Political Disquisitions

Benjamin FRANKLIN   |   James BURGH

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"PRODUCED A GREAT EFFECT UPON THE MIND OF THE AMERICAN COLONISTS DURING THE REVOLUTION": RARE FIRST EDITION OF BURGH’S POWERFUL POLITICAL DISQUISITIONS, 1774-75, EDITED BY BENJAMIN FRANKLIN, PRECEDING THE 1775 AMERICAN EDITION, READ BY WASHINGTON, JEFFERSON, HANCOCK AND OTHER FOUNDING FATHERS

(AMERICAN REVOLUTION) (BURGH, James). Political Disquisitions; Or, An Enquiry into public Errors, Defects, and Abuses… Calculated to draw the timely Attention of Government and People to a due Consideration of the Necessity, and the Means, of Reforming those Errors, Defects, and Abuses; of Restoring the Constitution, and Saving the State. London: Printed for E(dward) and C(harles) Dilly, 1774-1775. Three volumes. Octavo, period-style speckled calf gilt, red morocco spine labels.

Rare first edition of this major revolutionary work, an important influence on America’s Founding Fathers, and praised by John Adams as "a book which ought to be in the hands of every American who has learned to read." Washington, Jefferson, Hancock and other leaders of the Continental Congress read this powerful work, and both The Federalist Papers and Common Sense refer to it. Edited by Burgh's close friend, Benjamin Franklin.

John Adams declared Scottish reformer James Burgh's Political Disquisitions "a book which ought to be in the hands of every American who has learned to read" (Wood, Creation of the American Republic, 165). Burgh was a close friend of Benjamin Franklin, who excerpted another work by Burgh in his Poor Richard almanacs and further assisted Burgh by editing this highly influential work. Political Disquisitions is "perhaps the most important political treatise which appeared in England in the first half of the reign of George III' [and] the most famous contemporary exposé of the 'corruption' of the British Parliament" (Hay, "Benjamin Franklin, James Burgh," William and Mary Quarterly 32:1:112). The effect of Political Disquisitions was so consequential and widespread that "when Dr. Parr was asked whether he had read this book, he said in reply, 'Have I read my Bible, sir?" (DNB). Here Burgh targets issues such as freedom of speech and the press, armies and militias, taxation without representation, and British oppression of the American colonies. Published in Philadelphia very soon after this rare English edition, Political Disquisitions "produced a great effect upon the mind of the American colonists during the Revolution" (Sabin 9246). The American edition was owned and read by many of the Founding Fathers, including Washington, Jefferson, John Hancock, John Dickinson and other celebrated patriots. In addition, Political Disquisitions is cited in Hamilton and Madison's Federalist Papers, and Thomas Paine refers to it in Common Sense: "Those who would fully understand of what great consequence a large and equal representation is to a state, should read Burgh's Political Disquisitions." Each volume issued separately in London (the first two in 1774, the final volume in 1775). With half titles in all volumes. Adams 74-13, 74-14, 75-14. Sabin 9246. Sowerby 2720. See Evans 13851. Volume I title page with early paper repair to small section likely excised for owner signature, not affecting text.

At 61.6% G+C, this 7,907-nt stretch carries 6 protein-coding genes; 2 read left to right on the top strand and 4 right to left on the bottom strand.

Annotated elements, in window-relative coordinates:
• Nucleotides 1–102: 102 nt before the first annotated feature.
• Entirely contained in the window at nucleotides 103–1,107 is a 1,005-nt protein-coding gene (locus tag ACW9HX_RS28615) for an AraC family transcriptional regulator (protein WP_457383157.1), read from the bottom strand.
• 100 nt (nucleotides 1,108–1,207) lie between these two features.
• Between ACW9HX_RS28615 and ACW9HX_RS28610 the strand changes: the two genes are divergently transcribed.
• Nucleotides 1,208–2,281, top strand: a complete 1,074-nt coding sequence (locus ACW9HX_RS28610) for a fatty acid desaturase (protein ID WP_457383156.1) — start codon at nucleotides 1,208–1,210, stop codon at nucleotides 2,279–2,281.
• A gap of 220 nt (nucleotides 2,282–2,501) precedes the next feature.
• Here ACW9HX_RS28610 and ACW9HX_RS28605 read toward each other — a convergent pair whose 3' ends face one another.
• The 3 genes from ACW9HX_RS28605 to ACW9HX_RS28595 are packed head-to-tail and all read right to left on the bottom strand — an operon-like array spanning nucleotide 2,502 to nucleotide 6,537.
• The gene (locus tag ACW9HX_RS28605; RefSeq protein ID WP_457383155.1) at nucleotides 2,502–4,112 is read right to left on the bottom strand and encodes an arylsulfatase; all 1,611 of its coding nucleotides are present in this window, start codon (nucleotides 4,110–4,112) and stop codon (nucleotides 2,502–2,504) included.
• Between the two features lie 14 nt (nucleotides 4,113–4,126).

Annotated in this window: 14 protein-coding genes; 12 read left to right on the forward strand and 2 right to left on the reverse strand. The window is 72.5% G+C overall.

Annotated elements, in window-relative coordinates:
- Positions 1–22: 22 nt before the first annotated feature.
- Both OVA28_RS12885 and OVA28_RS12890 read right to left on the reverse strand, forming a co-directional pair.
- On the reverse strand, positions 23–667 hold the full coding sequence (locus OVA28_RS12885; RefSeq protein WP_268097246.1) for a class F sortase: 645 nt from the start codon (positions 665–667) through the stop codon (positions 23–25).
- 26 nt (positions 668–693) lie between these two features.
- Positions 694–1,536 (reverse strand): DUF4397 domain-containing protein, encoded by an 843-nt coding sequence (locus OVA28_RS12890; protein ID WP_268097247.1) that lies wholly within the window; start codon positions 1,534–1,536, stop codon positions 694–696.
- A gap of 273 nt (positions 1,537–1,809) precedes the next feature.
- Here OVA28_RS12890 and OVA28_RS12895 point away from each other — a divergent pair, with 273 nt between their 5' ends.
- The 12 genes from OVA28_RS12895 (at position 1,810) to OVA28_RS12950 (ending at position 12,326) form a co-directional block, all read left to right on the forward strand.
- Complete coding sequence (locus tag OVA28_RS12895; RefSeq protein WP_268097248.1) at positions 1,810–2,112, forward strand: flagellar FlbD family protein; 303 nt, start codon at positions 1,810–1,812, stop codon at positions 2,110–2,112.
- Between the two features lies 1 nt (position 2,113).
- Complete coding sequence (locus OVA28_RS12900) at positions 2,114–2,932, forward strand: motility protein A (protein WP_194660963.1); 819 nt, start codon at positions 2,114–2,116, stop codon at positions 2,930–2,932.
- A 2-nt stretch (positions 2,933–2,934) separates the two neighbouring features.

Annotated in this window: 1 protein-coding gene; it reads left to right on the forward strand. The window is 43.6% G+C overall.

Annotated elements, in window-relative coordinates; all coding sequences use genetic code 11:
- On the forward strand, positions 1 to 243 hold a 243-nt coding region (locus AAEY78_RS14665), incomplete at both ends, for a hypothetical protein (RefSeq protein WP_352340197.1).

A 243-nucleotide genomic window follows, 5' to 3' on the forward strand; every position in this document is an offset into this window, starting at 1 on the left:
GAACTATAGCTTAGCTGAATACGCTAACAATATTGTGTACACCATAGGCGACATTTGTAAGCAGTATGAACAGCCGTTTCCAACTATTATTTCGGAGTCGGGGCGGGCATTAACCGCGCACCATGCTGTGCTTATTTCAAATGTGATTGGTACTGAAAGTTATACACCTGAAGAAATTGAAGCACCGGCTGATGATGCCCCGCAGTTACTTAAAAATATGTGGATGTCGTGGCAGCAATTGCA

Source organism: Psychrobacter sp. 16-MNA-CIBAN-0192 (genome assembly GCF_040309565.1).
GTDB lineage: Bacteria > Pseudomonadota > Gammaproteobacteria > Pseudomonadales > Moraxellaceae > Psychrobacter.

Text generally quite fresh with only lightest scattered foxing. Beautifully bound.

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